Some restrictions return as coronavirus cases continue to rise – .

Some restrictions return as coronavirus cases continue to rise – .

New restrictions on public life came into effect at midnight Tuesday, limiting access to major indoor events and instituting a series of new fines for those breaking health rules, as Israel struggles to contain a recent increase in coronavirus infections.

As part of the new orders, the so-called Green Pass system, first used earlier this year, will be reinstated for indoor events attended by more than 100 people.

Access to these gatherings is now limited to people who have been vaccinated or cured, or who present a negative COVID-19 PCR test carried out within 72 hours of the event. A rapid virus test can also be used if done within the previous 24 hours. Although gatherings are not limited in size, face masks are mandatory except for eating or drinking.

Sites are required to have a dedicated coronavirus monitor who ensures rules are followed and are required to post signs that they are operating under Green Pass rules, or face a fine of 3,000. NIS ($ 911).

Locations that have both indoor and outdoor areas are considered indoor sites under the rules.

Participants who break the rules will be fined 1,000 NIS ($ 303) while site operators may be fined 10,000 NIS for failing to verify that participants have the correct entry permits.

Police and local authority inspectors will check venues hosting events that fall under the rules to ensure they are in compliance.

Aside from the rules for indoor events, all businesses – including stores – are prohibited from allowing entry to anyone not wearing a face mask. Violators will be fined 1,000 NIS.

A fine of NIS 500 is already in place for those entering indoor public spaces without wearing a face mask.

People wear face masks in Jerusalem on July 19, 2021 (Olivier Fitoussi / Flash90)

Under the auspices of the Ministry of Public Security, the police will work with inspectors from the Union of Local Authorities in Israel coordination group to enforce the rules.

The Jerusalem Municipality said on Tuesday that from next week its inspectors will begin actively enforcing the indoor mask rule, as ordered by health officials.

“Although the number of patients in Jerusalem is low, in order to keep the number low and keep Jerusalem green, we all need to follow the guidelines and make sure to wear a mask,” Jerusalem Mayor Moshe Lion said in a statement. , referring to the Health Department’s color coding system for infected areas, green being the least infected.

“At this point, we need to act responsibly and obey direction,” Lion said.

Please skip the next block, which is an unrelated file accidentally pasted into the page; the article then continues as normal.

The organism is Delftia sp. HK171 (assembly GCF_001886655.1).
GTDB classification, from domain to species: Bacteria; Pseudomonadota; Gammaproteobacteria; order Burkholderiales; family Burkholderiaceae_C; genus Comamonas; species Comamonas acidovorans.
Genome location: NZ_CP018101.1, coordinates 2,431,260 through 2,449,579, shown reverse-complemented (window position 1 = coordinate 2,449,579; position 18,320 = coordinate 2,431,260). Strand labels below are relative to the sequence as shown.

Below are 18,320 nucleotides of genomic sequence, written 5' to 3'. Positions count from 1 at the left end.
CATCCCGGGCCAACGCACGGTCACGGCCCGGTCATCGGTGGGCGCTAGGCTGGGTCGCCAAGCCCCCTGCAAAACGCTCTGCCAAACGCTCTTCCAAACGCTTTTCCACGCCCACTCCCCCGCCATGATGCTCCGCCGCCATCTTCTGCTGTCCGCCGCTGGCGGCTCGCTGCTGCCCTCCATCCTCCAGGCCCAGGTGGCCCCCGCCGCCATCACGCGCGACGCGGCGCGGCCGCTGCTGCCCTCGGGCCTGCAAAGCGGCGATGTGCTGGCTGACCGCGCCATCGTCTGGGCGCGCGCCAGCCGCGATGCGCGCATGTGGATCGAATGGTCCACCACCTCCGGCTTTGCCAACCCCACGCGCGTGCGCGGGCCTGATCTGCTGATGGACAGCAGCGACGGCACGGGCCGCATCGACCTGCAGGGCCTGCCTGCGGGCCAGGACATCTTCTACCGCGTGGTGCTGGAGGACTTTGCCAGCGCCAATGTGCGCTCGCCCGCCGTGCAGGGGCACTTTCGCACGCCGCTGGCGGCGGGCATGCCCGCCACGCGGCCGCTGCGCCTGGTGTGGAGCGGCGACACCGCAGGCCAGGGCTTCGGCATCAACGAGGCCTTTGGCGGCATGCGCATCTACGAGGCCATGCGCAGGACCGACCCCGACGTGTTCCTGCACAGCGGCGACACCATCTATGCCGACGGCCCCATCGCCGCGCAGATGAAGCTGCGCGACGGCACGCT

The municipality said that until next Monday, it will focus its efforts on informing and warning the public to obey the rules, and then begin to fully enforce them.

Last week, Brigadier. Gen. (res.) Amos Ben-Avraham has been appointed to oversee the headquarters of the virus enforcement ministry, which will coordinate activities between police, local authorities and the Israel Airport Authority.

The new regulations were drawn up last week by Prime Minister Naftali Bennett, Minister of Economy Orna Barbivai and Minister of Health Nitzan Horowitz. They were then approved by the coronavirus cabinet, a group of ministers tasked with formulating virus policy.

Authorities are also reportedly considering other moves, with the number of cases continuing to rise. This could include applying the Green Pass system to all indoor venues, regardless of size, including businesses and restaurants, Channel 12 reported on Tuesday.

There were 1,379 new cases of the virus diagnosed on Monday, the highest daily number of cases since mid-March, according to figures from the Department of Health. There were 8,593 patients infected with the virus in the country, including 59 in serious condition, the ministry said.

A technician takes swabs for COVID-19, at a testing center run by the Tel Aviv Municipality in cooperation with Tel haShomer Hospital, at Rabin Square in Tel Aviv, July 20, 2021. (Miriam Alster / Flash90)

Israel has seen coronavirus cases rise sharply over the past month, after nearly eradicating the disease and removing almost all restrictions in May and June.

Health officials have linked the recent spike in infections in Israel to travelers who brought new variants of the virus from overseas and failed to properly quarantine themselves after arriving.

The resurgence of the coronavirus in Israel has been largely attributed to the spread of the Delta variant, which was first detected in India and is believed to be twice as contagious as the original COVID strain.

Since the start of the pandemic last year, 854,434 have been diagnosed with COVID-19 in Israel and 6,452 people have died from the virus, according to figures from the Ministry of Health.


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